For me, one of his most memorable roles was as Leon, the gay pimp in “American Gigolo.” His movements were sinuous and catlike; he was an unforgettable character in this story of lust and greed, which focused on Gere and his romance of Lauren Hutton as a neglected politician’s wife and a murder suspect.  Paul Schrader (Oscar-nominated this past year for his script for “First Reformed,” which Schrader directed) was the director. The music by Giorgio Moroder imprints the film on my mind.

Duke admits, “I found it to be one of the high points of my acting career with one of the leading roles of the film. It was outside of my comfort zone, but it was a growing experience. I loved the character I played, and I loved working with Richard Gere.”

Duke goes on to say that “Richard Gere was meticulous with every movement of his character, like the movement of his eyes, the face, the lips, the hands, and the legs.” I would add that this attention to detail and movement goes double for Bill Duke in his roles. Leon was, indeed, a high point of Bill Duke’s acting career, and one I remember well.

I would also say that Duke’s praise of his fellow actors and directors and co-stars is universal throughout the book. “Never is heard a discouraging word.” If you are looking for a “tell-all” book from a Hollywood insider that will open the floodgates on unsavory doings, this isn’t it. Bill does allude to a low period in his own life when he gave in to the temptation of drugs, but the story of the seamier side of life in Hollywood is not this book’s mission.

BACKGROUND

When I was teaching junior high school students in a small town in Illinois, I was happy to find that the local library had a series of 16 millimeter After School Specials.  I could rent these and show them to my students. I selected those where Bill Duke and Kevin Hooks were involved because they would be quality productions with good messages and the length was perfect to show to a class on a Friday afternoon late in the year. I was then (and am now) a film critic. I pay attention to who is in a film, and also to who is directing, writing and producing a film.

Duke has appeared in too many television series to list them all, including stints on those After School Specials as well as on “Cold Case” (2008), “Lost” (2006), “Battlestar Galactica” (2006), “Starsky & Hutch” (1978), “Kojack” (1976), “Falcon Crest, “Fame,” “Hill Street Blues,” “Knott’s Landing,” “Dallas,” and “New York Undercover.” He is still active on “Black Lightning.”

Bill Duke’s feature credits include the two films mentioned (“Car Wash,” “American Gigolo”), which really launched him, as well as “Sister Act 2: Back in the Habit,” “Get Rich or Die Trying,” “Deep Cover,” “Hoodlum,” “Predator,” “Menace II Society” and “Not Easily Broken,” to name just a few. He has won NAACP Image Awards and been a nominee for a 1991 Cannes Film Festival Palme d’Or with “A Rage in Harlem.” Sundance Film Festival awarded “The Killing Floor” (1984) a Special Jury Prize and a Grand Jury Prize.  More recently, the Northeast Film Festival recognized “American Satan” with a Best Ensemble Prize and, in 2018-2019, Bill Duke can be seen as Agent Percy Odell in the television series “Black Lightning.”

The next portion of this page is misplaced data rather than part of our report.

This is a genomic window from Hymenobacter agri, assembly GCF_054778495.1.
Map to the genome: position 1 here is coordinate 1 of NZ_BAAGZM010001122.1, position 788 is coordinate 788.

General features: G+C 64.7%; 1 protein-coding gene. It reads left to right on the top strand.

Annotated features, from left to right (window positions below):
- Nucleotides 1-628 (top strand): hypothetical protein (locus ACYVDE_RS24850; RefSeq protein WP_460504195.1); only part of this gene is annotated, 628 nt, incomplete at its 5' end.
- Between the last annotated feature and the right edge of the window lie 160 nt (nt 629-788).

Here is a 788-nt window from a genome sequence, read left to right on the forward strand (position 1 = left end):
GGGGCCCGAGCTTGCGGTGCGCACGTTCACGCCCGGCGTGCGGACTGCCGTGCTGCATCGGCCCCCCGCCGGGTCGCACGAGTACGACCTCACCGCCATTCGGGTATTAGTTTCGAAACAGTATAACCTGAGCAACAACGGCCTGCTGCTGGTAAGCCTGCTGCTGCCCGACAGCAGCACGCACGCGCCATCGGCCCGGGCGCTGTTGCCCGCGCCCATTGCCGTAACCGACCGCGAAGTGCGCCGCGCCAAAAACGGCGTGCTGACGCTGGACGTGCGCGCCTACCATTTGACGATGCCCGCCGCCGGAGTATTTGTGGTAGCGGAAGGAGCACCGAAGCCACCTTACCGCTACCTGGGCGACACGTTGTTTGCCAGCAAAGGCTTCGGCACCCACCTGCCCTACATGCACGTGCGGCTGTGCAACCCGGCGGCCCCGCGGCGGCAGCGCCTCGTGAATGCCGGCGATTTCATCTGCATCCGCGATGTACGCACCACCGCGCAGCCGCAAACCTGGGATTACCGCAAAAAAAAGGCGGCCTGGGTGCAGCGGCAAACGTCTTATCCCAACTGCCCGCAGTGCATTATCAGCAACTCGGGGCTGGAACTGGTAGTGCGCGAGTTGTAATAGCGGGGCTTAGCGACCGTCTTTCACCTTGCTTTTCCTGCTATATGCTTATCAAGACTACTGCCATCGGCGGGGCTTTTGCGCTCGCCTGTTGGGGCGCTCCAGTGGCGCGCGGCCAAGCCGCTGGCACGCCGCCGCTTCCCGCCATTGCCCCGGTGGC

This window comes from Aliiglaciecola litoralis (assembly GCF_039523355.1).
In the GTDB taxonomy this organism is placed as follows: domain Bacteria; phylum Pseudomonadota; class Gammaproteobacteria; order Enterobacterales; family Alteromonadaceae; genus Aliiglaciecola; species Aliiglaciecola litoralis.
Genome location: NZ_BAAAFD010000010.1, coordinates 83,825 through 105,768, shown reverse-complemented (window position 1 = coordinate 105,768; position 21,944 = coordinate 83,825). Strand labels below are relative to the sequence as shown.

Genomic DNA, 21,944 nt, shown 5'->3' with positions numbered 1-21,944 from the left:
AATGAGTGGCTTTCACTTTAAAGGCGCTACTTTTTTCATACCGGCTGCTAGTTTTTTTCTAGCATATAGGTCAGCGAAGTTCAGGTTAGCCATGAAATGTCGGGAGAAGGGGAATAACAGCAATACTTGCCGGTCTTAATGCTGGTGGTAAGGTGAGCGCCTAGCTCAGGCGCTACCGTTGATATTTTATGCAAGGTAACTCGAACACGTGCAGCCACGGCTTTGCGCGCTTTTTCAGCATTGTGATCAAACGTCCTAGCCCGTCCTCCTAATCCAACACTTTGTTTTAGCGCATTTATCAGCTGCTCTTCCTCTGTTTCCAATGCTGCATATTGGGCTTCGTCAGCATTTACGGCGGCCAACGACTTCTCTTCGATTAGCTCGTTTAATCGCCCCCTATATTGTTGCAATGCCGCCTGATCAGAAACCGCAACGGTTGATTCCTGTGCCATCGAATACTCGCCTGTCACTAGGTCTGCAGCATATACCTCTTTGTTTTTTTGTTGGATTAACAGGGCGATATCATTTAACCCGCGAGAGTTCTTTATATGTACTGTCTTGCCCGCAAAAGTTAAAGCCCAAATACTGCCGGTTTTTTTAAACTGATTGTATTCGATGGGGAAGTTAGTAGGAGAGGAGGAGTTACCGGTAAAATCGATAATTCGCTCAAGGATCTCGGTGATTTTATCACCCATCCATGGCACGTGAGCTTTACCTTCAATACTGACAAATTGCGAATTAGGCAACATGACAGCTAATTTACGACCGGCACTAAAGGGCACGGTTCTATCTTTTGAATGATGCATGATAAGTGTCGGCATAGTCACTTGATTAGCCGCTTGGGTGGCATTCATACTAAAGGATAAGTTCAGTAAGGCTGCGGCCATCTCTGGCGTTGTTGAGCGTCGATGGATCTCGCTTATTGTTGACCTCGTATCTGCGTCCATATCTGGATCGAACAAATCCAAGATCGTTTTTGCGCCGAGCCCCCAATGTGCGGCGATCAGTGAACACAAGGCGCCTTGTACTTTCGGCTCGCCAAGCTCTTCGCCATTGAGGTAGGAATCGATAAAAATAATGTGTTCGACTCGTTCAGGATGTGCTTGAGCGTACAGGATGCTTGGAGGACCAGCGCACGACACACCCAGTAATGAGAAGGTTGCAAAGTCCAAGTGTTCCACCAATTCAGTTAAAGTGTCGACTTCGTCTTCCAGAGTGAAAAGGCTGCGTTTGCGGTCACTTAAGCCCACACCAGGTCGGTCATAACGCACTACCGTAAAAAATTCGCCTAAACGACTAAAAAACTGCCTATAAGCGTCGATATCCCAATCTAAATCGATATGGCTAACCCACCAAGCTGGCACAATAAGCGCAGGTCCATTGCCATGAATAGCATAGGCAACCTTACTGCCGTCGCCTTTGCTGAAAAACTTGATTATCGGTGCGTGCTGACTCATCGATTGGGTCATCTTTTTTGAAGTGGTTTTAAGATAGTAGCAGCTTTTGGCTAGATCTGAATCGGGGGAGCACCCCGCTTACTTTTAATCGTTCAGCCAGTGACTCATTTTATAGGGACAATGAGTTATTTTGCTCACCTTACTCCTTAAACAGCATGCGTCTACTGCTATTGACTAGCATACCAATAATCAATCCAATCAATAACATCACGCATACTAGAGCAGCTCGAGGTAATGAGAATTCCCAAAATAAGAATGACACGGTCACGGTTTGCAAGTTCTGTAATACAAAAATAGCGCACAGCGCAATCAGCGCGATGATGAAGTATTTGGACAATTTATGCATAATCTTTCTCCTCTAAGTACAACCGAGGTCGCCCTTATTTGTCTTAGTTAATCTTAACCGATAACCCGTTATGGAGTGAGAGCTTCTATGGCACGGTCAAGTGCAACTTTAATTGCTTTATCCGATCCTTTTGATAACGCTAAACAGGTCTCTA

Reading about how this 77-year-old African American actor/director/producer/writer rose from humble origins in Poughkeepsie, New York and how he continues to open the door for so many other talented black entertainers was interesting, educational and amusing. He seems to write from the heart with sincerity, although there are a few areas that he treats “once over lightly,” including his own bouts with drug addiction and his personal life.

When Duke talks about Leon, his desire to excel shines through. “Playing that role gave me an opportunity to show other sides of my acting ability.  I was seen by many casting directors as the big, tall, angry black man.  I wanted to show that I could be more than that.  The character of Leon was a soft-spoken brilliant sociopathic businessman, and I wanted the opportunity to let casting directors know that I had more range.”

Duke shares the trials and tribulations of being a television series regular. (“A television series is the hardest work for an actor on the face of this Earth.”) He thanks all those who have helped him along the way and does not speak ill of anyone, but does tell readers that, after appearing on a television series called “Palmerstown,” he could not find work as an actor for 2 years.

He explains, “In those days, they had something called a TV Q score, which was a way to measure how familiar audiences were with an actor, TV show, and so forth.  If you were on a television show that garnered a lot of publicity, you could be considered ‘overexposed,’ which could make it difficult to get hired for another television show or feature because your Q score went down.” He adds that the experience made him depressed and angry and convinced him that he had “better learn how to do more than just act.”